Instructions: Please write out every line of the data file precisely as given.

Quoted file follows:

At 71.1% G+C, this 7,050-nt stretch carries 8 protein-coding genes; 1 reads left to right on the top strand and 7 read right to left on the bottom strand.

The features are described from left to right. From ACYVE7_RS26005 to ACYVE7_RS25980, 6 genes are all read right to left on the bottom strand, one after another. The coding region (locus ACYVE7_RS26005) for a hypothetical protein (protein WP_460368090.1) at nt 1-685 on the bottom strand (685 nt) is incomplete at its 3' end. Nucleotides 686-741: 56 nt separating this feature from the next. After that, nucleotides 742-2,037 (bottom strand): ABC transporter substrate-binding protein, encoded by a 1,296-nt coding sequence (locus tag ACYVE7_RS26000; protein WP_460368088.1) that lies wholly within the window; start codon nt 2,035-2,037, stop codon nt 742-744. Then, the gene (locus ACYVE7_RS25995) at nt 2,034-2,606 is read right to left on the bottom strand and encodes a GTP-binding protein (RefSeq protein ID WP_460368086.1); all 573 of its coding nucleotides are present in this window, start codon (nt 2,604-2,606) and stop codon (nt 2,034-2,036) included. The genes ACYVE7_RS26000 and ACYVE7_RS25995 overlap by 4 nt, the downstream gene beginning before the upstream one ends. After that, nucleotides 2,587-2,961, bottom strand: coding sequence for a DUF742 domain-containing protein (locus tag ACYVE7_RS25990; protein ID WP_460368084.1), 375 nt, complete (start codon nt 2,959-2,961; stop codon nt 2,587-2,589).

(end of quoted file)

At 71.1% G+C, this 7,050-nt stretch carries 8 protein-coding genes; 1 reads left to right on the top strand and 7 read right to left on the bottom strand.

The features are described from left to right. From ACYVE7_RS26005 to ACYVE7_RS25980, 6 genes are all read right to left on the bottom strand, one after another. The coding region (locus ACYVE7_RS26005) for a hypothetical protein (protein WP_460368090.1) at nt 1-685 on the bottom strand (685 nt) is incomplete at its 3' end. Nucleotides 686-741: 56 nt separating this feature from the next. After that, nucleotides 742-2,037 (bottom strand): ABC transporter substrate-binding protein, encoded by a 1,296-nt coding sequence (locus tag ACYVE7_RS26000; protein WP_460368088.1) that lies wholly within the window; start codon nt 2,035-2,037, stop codon nt 742-744. Then, the gene (locus ACYVE7_RS25995) at nt 2,034-2,606 is read right to left on the bottom strand and encodes a GTP-binding protein (RefSeq protein ID WP_460368086.1); all 573 of its coding nucleotides are present in this window, start codon (nt 2,604-2,606) and stop codon (nt 2,034-2,036) included. The genes ACYVE7_RS26000 and ACYVE7_RS25995 overlap by 4 nt, the downstream gene beginning before the upstream one ends. After that, nucleotides 2,587-2,961, bottom strand: coding sequence for a DUF742 domain-containing protein (locus tag ACYVE7_RS25990; protein ID WP_460368084.1), 375 nt, complete (start codon nt 2,959-2,961; stop codon nt 2,587-2,589).